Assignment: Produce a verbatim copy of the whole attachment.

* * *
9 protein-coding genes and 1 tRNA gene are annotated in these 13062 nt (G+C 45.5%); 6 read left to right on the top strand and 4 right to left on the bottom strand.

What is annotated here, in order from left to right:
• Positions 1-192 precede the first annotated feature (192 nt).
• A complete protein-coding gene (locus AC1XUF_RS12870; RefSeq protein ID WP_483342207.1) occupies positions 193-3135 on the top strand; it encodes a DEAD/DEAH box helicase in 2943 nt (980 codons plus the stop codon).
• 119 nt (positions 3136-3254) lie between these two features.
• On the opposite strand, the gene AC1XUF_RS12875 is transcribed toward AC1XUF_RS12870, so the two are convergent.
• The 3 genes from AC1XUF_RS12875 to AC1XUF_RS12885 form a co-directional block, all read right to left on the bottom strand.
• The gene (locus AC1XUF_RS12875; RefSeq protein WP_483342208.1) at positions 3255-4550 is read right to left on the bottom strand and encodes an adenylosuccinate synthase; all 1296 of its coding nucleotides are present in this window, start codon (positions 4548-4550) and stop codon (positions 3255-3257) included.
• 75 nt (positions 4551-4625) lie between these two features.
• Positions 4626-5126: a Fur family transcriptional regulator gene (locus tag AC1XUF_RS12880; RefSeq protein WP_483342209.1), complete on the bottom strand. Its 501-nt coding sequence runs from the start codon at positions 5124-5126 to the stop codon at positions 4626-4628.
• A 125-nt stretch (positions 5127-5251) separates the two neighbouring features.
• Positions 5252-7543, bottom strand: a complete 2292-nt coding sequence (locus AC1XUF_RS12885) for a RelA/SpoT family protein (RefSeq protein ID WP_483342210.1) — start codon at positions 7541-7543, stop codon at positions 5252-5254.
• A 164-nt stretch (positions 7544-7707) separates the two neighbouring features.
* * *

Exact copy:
9 protein-coding genes and 1 tRNA gene are annotated in these 13062 nt (G+C 45.5%); 6 read left to right on the top strand and 4 right to left on the bottom strand.

What is annotated here, in order from left to right:
• Positions 1-192 precede the first annotated feature (192 nt).
• A complete protein-coding gene (locus AC1XUF_RS12870; RefSeq protein ID WP_483342207.1) occupies positions 193-3135 on the top strand; it encodes a DEAD/DEAH box helicase in 2943 nt (980 codons plus the stop codon).
• 119 nt (positions 3136-3254) lie between these two features.
• On the opposite strand, the gene AC1XUF_RS12875 is transcribed toward AC1XUF_RS12870, so the two are convergent.
• The 3 genes from AC1XUF_RS12875 to AC1XUF_RS12885 form a co-directional block, all read right to left on the bottom strand.
• The gene (locus AC1XUF_RS12875; RefSeq protein WP_483342208.1) at positions 3255-4550 is read right to left on the bottom strand and encodes an adenylosuccinate synthase; all 1296 of its coding nucleotides are present in this window, start codon (positions 4548-4550) and stop codon (positions 3255-3257) included.
• 75 nt (positions 4551-4625) lie between these two features.
• Positions 4626-5126: a Fur family transcriptional regulator gene (locus tag AC1XUF_RS12880; RefSeq protein WP_483342209.1), complete on the bottom strand. Its 501-nt coding sequence runs from the start codon at positions 5124-5126 to the stop codon at positions 4626-4628.
• A 125-nt stretch (positions 5127-5251) separates the two neighbouring features.
• Positions 5252-7543, bottom strand: a complete 2292-nt coding sequence (locus AC1XUF_RS12885) for a RelA/SpoT family protein (RefSeq protein ID WP_483342210.1) — start codon at positions 7541-7543, stop codon at positions 5252-5254.
• A 164-nt stretch (positions 7544-7707) separates the two neighbouring features.